Design your life to include more money, health and happiness with less stuff, space and energy.

Design your life to include more money, health and happiness with less stuff, space and energy.

Collector of Moments Has Lots of Storage Space

Each week we are profiling real people who are editing their lives for more freedom and happiness. This week we hear from Lucy, a grad student and an active proponent of a new, sharing-based economy and showing how we can all do and live more with less stuff.

Tell us about yourself

I am a 21 year old business school graduate from Toronto, Canada. I work at a Canadian telecom company and for a start-up organization called Unstash, a peer-to-peer platform for collaborative consumption. I am a strong believer in creating social change through sharing and collaborative living.

What makes your life an ‘edited’ one?

I don’t feel the need to be obsessed with stuff anymore. I used to be a mindless shopper, but then I learned about access over ownership, the idea that we don’t need to own everything, in fact, we don’t need stuff, we need the utility it provides. If we can get that utility through sharing, we can also save money, create less waste, deepen our relationships and live happier lives.

Before, I used to dream of having a large library filled with books. But during my editing, I realized that a book sitting idle on a shelf has no purpose. I thought to myself, do I really need to own this book when it’s available to me at any time from the library? This prompted me to donate over 40 books to my local library. I felt great knowing each book could get maximum utilization as more people now had access to them, allowing their content to be constantly shared.

the Unstash Manifesto

Now, before I buy anything, I think to myself, do I really need this? Can I borrow it from someone else? For example, I borrowed a Halloween costume from a friend rather than buying one that I would only use once. And on the flip side, I am always open to lend or give my things to others. Sharing is a part of my life editing. Once I gather all the things that I can go without, I ask friends if they need any of the stuff I no longer need. I have given a dress to a friend who was looking for one to wear for her birthday. I gave away a large stack of post-its to a friend who uses them to organize her files. These actions allow me to share something that’s not useful to me with someone who needs them.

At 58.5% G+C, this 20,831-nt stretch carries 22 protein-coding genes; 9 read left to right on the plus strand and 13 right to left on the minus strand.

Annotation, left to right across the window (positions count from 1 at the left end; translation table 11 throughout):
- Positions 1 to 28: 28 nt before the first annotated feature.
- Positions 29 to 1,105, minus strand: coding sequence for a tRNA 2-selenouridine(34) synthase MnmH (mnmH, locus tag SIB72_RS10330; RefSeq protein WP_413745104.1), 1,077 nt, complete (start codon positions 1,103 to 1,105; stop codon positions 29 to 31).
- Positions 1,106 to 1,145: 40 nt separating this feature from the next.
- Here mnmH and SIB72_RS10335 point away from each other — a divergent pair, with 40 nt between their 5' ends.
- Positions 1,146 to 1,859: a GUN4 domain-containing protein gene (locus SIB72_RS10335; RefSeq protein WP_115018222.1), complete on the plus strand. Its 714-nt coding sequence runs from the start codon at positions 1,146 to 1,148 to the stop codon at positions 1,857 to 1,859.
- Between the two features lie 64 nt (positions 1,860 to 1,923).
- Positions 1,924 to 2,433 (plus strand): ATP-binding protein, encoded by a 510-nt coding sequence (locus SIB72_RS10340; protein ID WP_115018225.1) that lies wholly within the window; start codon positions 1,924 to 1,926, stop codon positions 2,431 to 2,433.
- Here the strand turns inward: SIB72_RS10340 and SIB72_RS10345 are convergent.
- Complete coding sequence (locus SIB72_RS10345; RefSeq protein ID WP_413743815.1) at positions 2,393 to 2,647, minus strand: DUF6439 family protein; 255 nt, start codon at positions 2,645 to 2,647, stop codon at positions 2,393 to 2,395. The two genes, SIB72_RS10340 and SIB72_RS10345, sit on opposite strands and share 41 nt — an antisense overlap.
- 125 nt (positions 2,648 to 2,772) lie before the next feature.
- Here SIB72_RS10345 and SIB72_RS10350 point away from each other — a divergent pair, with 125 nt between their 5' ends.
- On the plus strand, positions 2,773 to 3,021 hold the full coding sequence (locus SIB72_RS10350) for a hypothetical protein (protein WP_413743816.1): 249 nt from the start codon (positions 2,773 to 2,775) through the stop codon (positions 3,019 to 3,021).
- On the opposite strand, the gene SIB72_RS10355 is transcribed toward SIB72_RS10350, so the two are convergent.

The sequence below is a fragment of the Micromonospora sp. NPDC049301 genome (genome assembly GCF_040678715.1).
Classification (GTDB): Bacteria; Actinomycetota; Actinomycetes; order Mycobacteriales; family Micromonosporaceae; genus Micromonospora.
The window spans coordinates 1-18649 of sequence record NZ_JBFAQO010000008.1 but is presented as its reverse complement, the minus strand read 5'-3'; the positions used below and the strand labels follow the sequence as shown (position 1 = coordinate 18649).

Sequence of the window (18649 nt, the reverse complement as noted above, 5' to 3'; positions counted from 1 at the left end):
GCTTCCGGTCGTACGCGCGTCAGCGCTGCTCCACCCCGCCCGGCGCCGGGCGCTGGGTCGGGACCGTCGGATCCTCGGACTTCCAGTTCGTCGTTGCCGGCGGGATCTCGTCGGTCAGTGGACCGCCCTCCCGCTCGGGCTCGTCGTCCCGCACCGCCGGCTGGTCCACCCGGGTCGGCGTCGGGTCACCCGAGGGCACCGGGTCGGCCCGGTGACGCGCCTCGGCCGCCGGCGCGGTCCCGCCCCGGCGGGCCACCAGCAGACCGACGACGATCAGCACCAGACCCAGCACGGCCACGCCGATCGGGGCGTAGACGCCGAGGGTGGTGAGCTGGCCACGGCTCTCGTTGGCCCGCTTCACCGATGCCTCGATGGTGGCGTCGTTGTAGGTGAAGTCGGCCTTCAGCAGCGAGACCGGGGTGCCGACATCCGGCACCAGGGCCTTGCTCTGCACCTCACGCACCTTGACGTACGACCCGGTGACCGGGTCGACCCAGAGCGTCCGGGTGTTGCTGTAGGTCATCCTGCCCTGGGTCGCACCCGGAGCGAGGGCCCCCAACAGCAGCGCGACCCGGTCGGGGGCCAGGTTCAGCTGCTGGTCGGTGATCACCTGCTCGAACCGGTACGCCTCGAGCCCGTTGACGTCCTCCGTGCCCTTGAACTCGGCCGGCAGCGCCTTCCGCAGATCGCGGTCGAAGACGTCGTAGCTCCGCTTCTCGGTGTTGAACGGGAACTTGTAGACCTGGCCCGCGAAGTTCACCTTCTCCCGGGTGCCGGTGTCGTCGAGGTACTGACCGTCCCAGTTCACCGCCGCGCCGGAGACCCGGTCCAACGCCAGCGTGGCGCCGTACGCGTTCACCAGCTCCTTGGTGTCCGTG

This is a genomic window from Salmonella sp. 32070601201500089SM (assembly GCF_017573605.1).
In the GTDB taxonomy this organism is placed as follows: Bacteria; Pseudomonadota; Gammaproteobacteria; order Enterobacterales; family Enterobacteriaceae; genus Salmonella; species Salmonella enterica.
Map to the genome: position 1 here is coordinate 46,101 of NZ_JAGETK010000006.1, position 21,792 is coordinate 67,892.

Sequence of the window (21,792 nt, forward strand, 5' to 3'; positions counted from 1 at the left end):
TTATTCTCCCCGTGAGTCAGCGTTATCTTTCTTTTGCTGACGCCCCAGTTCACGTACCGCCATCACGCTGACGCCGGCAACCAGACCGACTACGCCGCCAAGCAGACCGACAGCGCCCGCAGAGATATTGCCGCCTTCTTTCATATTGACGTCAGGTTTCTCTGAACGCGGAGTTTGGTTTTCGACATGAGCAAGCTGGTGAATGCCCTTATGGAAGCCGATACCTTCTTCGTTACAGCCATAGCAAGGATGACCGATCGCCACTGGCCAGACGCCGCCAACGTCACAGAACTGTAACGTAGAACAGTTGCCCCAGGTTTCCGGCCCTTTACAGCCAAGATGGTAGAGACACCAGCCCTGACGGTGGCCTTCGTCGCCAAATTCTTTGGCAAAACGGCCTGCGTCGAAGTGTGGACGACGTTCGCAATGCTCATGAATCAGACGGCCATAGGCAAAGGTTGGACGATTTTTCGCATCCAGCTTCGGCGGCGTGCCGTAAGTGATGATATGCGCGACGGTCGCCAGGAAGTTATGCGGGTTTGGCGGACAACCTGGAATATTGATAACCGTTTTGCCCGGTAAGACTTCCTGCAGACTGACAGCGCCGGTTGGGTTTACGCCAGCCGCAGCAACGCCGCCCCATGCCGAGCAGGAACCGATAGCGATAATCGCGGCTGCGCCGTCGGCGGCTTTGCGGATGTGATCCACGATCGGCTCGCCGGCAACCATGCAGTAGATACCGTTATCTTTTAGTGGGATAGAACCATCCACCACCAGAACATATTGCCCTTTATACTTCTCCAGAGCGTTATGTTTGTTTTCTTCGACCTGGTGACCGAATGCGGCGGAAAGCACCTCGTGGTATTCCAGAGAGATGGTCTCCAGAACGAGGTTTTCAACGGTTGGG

How long have you been living this way, and do see yourself continuing to live this way?

I started living this way in May of this year. I had watched the Ted Talks of Rachel Botsman and Graham Hill, where I began to learn about collaborative consumption and living minimally, namely, less stuff = more happiness. The ideas made a lot of sense to me, and I will definitely continue to live this way. Living an edited life is practical, efficient and a smarter way to live.

What are the biggest advantages of living this way?